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Unravelling the complexity in innovation

6 August 2018

With medical, technological and scientific discoveries advancing at speed, and with big data – which we know ‘saves lives’ – accumulating as never before, what are the challenges in applying all this to driving innovation to transform our  health and care systems? Biochemistry undergraduate Sophie Elvidge shares her reflections and insights after spending a year’s placement working hard at Leeds Academic Health Partnership.

As I complete my industrial placement at the Leeds Academic Health Partnership (LAHP), I have been reflecting on my experience and the things that I have learned before starting my final year of biochemistry at the University of Leeds in September.

From my experience during my first two years at university, I knew that I didn’t want to be in a lab for my placement year but still within health and care as I wanted to be part of a sector that makes a positive impact every day. The LAHP is a collaboration of eight core partner organisations — three Leeds universities, three NHS trusts, NHS Leeds Clinical Commissioning Group (CCG) and Leeds City Council, with the Yorkshire and Humber Academic Health Science Network (AHSN) an associate member. I have been applying and developing my undergraduate analytical and problem-solving skills in very different and exciting ways.

My work at the LAHP has included supporting one of its core projects – the Leeds Centre for Personalised Medicine and Health (LCPMH).  This has given me an exciting insight into the opportunities for healthcare to be tailored to individuals, meaning better outcomes for them and a more efficient approach for the health and care system.

As a biochemistry student at a research intensive university, my views of the health and care system have previously been highly focused on the research and discovery side of healthcare innovation. I understood that these new ways to prevent, diagnose and treat disease would need to be introduced into the healthcare system, but I never realised how complex it really was.

My understanding of the health and care system overall has now expanded and shifted. I have been able to see first-hand the challenges faced both when articulating the needs of the system and when introducing new ideas within it. Whilst I quickly learnt that the health and care system in Leeds was comparatively simple with great connectivity and simplicity at scale, I thought this would also mean that the implementation of innovation would be easy. However, this is unfortunately not the case, and I also learnt that it is not an exclusive, local issue.

The challenges to innovation the health and care system faces go beyond dealing with the clinical complexity of what many patients need. There is an elaborate combination of an ageing population, innovation that is costly in time and money, and a culture that isn’t designed to prioritise or easily implement it. We must build the sociotechnical infrastructure needed for innovation to thrive by simultaneously driving cultural and behaviour change so that healthcare innovations can be adopted faster and more systematically into an environment that is more receptive and ready for change and improvement.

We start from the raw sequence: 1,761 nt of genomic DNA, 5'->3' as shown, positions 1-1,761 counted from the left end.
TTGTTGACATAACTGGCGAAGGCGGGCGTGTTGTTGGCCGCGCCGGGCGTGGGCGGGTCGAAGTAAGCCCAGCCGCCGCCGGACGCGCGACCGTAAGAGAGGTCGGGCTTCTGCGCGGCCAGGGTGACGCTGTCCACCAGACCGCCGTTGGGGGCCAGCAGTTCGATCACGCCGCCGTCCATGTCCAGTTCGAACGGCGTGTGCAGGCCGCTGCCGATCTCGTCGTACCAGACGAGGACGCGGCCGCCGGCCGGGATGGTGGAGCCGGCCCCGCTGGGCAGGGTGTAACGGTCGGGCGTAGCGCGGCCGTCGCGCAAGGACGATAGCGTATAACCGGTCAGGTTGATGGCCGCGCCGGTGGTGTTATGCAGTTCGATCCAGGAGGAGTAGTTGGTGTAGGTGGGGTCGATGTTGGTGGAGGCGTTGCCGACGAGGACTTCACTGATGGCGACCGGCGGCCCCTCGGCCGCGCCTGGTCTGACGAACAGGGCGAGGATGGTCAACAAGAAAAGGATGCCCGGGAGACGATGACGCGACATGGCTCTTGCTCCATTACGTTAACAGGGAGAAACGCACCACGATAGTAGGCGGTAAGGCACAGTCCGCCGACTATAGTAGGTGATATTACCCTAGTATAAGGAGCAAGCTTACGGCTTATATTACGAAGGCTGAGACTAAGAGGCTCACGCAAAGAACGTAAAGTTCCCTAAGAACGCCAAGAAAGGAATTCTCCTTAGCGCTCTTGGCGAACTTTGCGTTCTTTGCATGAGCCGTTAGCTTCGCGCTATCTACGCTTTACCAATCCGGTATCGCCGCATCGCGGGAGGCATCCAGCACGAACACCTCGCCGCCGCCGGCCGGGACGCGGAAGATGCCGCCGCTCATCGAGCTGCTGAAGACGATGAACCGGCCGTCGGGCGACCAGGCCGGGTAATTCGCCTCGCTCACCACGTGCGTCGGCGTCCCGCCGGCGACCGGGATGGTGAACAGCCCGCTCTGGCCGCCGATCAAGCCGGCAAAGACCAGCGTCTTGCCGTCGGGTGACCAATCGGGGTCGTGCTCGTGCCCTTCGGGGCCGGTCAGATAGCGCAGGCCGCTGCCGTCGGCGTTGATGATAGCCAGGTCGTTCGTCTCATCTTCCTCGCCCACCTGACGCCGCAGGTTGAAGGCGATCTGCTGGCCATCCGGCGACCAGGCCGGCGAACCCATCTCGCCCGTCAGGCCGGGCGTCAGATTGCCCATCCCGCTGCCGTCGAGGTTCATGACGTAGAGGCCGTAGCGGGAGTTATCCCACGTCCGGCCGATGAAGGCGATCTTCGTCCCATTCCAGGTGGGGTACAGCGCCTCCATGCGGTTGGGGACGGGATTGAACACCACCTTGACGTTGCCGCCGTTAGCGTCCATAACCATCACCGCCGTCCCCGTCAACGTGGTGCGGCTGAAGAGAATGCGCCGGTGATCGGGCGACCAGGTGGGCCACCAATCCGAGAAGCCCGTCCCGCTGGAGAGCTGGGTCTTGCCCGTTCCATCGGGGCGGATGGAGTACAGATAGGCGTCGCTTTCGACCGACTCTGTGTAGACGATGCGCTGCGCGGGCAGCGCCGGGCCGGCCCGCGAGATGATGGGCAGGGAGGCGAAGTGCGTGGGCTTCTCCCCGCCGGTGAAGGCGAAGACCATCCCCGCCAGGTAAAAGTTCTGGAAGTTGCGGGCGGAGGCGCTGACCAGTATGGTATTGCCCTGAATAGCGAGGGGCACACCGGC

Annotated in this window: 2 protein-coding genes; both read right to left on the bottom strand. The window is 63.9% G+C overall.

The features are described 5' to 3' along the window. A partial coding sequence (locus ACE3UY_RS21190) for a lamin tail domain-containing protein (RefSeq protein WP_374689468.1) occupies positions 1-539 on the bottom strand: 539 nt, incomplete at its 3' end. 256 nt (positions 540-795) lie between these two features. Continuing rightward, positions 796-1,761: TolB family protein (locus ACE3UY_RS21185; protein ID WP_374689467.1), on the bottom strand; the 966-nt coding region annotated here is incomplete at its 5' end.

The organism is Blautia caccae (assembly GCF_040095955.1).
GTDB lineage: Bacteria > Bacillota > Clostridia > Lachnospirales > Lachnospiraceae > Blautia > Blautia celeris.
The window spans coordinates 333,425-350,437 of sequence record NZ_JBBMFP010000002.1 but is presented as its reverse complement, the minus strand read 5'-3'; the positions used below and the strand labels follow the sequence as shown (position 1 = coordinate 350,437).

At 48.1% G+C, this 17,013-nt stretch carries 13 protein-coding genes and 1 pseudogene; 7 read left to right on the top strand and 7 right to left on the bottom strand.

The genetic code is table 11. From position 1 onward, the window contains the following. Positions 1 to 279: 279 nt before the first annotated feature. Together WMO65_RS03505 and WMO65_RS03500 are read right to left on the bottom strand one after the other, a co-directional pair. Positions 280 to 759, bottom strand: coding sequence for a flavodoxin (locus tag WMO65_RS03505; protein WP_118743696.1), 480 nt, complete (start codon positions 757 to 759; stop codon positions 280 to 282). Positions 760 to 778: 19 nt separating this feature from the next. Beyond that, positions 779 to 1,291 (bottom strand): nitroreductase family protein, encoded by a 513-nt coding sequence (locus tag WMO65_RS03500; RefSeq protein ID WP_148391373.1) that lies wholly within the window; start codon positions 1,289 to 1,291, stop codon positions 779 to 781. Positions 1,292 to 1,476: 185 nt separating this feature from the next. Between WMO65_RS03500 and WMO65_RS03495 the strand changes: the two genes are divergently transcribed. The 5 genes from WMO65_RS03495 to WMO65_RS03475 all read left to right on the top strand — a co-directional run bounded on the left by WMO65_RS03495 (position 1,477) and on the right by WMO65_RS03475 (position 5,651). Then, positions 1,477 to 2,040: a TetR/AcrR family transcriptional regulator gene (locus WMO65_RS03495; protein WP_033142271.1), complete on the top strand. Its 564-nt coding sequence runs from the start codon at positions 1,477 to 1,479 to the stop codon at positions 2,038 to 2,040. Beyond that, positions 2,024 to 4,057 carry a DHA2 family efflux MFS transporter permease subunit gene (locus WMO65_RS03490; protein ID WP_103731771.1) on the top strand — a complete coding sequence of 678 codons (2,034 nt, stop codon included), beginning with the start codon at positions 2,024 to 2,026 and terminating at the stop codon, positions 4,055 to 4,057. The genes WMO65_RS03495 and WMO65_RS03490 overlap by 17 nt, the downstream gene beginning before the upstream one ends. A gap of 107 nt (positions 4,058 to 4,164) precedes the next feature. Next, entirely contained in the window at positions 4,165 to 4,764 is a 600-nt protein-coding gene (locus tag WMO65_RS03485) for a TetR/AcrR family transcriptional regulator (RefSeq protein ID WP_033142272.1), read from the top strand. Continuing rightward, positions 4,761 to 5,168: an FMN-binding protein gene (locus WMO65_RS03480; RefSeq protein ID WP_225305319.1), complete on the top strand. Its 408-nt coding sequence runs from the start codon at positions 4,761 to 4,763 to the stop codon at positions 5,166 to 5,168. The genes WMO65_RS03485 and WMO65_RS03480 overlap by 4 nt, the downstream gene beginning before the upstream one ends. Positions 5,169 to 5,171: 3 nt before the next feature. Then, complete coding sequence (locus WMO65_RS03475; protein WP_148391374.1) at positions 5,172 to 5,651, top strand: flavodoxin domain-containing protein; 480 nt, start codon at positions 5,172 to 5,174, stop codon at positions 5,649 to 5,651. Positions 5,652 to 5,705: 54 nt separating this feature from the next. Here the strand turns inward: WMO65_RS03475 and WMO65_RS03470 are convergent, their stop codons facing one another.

At present, innovation is more commonly “pushed” into the health and care sector by innovators with technological and scientific developments. However this method has often stalled because on the one hand the innovation may not be what is actually needed and on the other, navigating the system is complicated for innovators and takes too long.

Furthermore, innovators typically work in silos focussed on niche areas. This can lead to missed opportunities for collaborative discoveries and instead produce new technology that may not be best suited to the gaps in the system. Yet new research and innovations are moving faster than they can be implemented.

This all highlights the growing need for the health and care system to work better together with innovators to overcome these challenges. In other words, “innovation through collaboration”, the LAHP’s strapline.

By collaborating with the health and care sector to address real need, an innovator’s work can be better aligned which can in turn increase the success of their innovation and the chance of its adoption and impact.

Additionally, the health and care system nationally is complex and intricate, commissioned by almost 200 bodies, controlling more than £100 billion, working with 233 organisations which provide care to almost 55 million people with a broad range of diverse local needs and challenges. It is no wonder that innovators find it increasingly difficult to understand! Again, the need for a collaborative culture stands out.

The LAHP is working to break down these barriers between health and care organisations, academic research and industry innovation. By doing this the LAHP aims to create the culture needed which prioritises and facilitates the adoption and spread of innovation.

As I have come to better understand the challenges Leeds faces to create a culture of innovation, I have developed a great appreciation for all it has achieved and still aims to accomplish. I have loved the time I have spent with the LAHP team and now know that I would like to remain a part of this huge transformation that is occurring within the healthcare sector.

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